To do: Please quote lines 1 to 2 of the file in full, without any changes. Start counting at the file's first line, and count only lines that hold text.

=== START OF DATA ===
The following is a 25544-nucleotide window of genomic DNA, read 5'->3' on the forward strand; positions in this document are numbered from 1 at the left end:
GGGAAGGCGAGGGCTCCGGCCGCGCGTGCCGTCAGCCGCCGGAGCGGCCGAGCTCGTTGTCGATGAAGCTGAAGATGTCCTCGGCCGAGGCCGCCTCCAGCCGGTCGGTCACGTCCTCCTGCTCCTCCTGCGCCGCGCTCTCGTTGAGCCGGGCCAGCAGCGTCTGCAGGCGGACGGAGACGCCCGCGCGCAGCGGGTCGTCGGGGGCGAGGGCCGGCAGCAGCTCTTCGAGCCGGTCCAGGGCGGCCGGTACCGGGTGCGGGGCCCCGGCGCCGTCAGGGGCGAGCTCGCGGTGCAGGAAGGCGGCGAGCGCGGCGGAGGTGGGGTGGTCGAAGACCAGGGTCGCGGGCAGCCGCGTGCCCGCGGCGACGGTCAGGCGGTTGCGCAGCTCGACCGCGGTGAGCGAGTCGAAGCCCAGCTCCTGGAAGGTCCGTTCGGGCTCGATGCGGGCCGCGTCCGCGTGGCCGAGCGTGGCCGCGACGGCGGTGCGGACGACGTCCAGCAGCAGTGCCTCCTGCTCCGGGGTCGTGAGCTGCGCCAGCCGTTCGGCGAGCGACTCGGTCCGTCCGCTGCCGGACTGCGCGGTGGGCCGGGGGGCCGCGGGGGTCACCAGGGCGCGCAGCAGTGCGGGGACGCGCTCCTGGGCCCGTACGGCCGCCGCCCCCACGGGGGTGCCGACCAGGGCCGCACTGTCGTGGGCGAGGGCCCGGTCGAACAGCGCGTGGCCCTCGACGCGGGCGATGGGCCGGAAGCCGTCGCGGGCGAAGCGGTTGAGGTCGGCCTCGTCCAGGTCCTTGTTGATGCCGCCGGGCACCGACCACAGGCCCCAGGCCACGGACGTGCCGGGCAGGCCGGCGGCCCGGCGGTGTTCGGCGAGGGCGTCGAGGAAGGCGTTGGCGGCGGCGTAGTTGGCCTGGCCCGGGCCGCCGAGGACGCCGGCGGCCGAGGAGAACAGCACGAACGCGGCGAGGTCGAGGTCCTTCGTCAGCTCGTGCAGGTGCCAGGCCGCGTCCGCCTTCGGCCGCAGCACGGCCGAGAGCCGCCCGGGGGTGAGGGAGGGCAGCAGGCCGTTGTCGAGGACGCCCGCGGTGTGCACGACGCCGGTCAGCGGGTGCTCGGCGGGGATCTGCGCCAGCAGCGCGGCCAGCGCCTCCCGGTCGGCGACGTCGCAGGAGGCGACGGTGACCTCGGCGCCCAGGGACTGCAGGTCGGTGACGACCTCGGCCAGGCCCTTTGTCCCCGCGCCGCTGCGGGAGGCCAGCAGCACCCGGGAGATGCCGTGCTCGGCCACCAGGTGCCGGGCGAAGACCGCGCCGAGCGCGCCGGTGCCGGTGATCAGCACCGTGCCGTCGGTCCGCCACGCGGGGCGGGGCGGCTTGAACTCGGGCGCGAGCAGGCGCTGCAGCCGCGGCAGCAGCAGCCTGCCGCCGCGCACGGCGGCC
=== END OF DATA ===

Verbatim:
The following is a 25544-nucleotide window of genomic DNA, read 5'->3' on the forward strand; positions in this document are numbered from 1 at the left end:
GGGAAGGCGAGGGCTCCGGCCGCGCGTGCCGTCAGCCGCCGGAGCGGCCGAGCTCGTTGTCGATGAAGCTGAAGATGTCCTCGGCCGAGGCCGCCTCCAGCCGGTCGGTCACGTCCTCCTGCTCCTCCTGCGCCGCGCTCTCGTTGAGCCGGGCCAGCAGCGTCTGCAGGCGGACGGAGACGCCCGCGCGCAGCGGGTCGTCGGGGGCGAGGGCCGGCAGCAGCTCTTCGAGCCGGTCCAGGGCGGCCGGTACCGGGTGCGGGGCCCCGGCGCCGTCAGGGGCGAGCTCGCGGTGCAGGAAGGCGGCGAGCGCGGCGGAGGTGGGGTGGTCGAAGACCAGGGTCGCGGGCAGCCGCGTGCCCGCGGCGACGGTCAGGCGGTTGCGCAGCTCGACCGCGGTGAGCGAGTCGAAGCCCAGCTCCTGGAAGGTCCGTTCGGGCTCGATGCGGGCCGCGTCCGCGTGGCCGAGCGTGGCCGCGACGGCGGTGCGGACGACGTCCAGCAGCAGTGCCTCCTGCTCCGGGGTCGTGAGCTGCGCCAGCCGTTCGGCGAGCGACTCGGTCCGTCCGCTGCCGGACTGCGCGGTGGGCCGGGGGGCCGCGGGGGTCACCAGGGCGCGCAGCAGTGCGGGGACGCGCTCCTGGGCCCGTACGGCCGCCGCCCCCACGGGGGTGCCGACCAGGGCCGCACTGTCGTGGGCGAGGGCCCGGTCGAACAGCGCGTGGCCCTCGACGCGGGCGATGGGCCGGAAGCCGTCGCGGGCGAAGCGGTTGAGGTCGGCCTCGTCCAGGTCCTTGTTGATGCCGCCGGGCACCGACCACAGGCCCCAGGCCACGGACGTGCCGGGCAGGCCGGCGGCCCGGCGGTGTTCGGCGAGGGCGTCGAGGAAGGCGTTGGCGGCGGCGTAGTTGGCCTGGCCCGGGCCGCCGAGGACGCCGGCGGCCGAGGAGAACAGCACGAACGCGGCGAGGTCGAGGTCCTTCGTCAGCTCGTGCAGGTGCCAGGCCGCGTCCGCCTTCGGCCGCAGCACGGCCGAGAGCCGCCCGGGGGTGAGGGAGGGCAGCAGGCCGTTGTCGAGGACGCCCGCGGTGTGCACGACGCCGGTCAGCGGGTGCTCGGCGGGGATCTGCGCCAGCAGCGCGGCCAGCGCCTCCCGGTCGGCGACGTCGCAGGAGGCGACGGTGACCTCGGCGCCCAGGGACTGCAGGTCGGTGACGACCTCGGCCAGGCCCTTTGTCCCCGCGCCGCTGCGGGAGGCCAGCAGCACCCGGGAGATGCCGTGCTCGGCCACCAGGTGCCGGGCGAAGACCGCGCCGAGCGCGCCGGTGCCGGTGATCAGCACCGTGCCGTCGGTCCGCCACGCGGGGCGGGGCGGCTTGAACTCGGGCGCGAGCAGGCGCTGCAGCCGCGGCAGCAGCAGCCTGCCGCCGCGCACGGCGGCC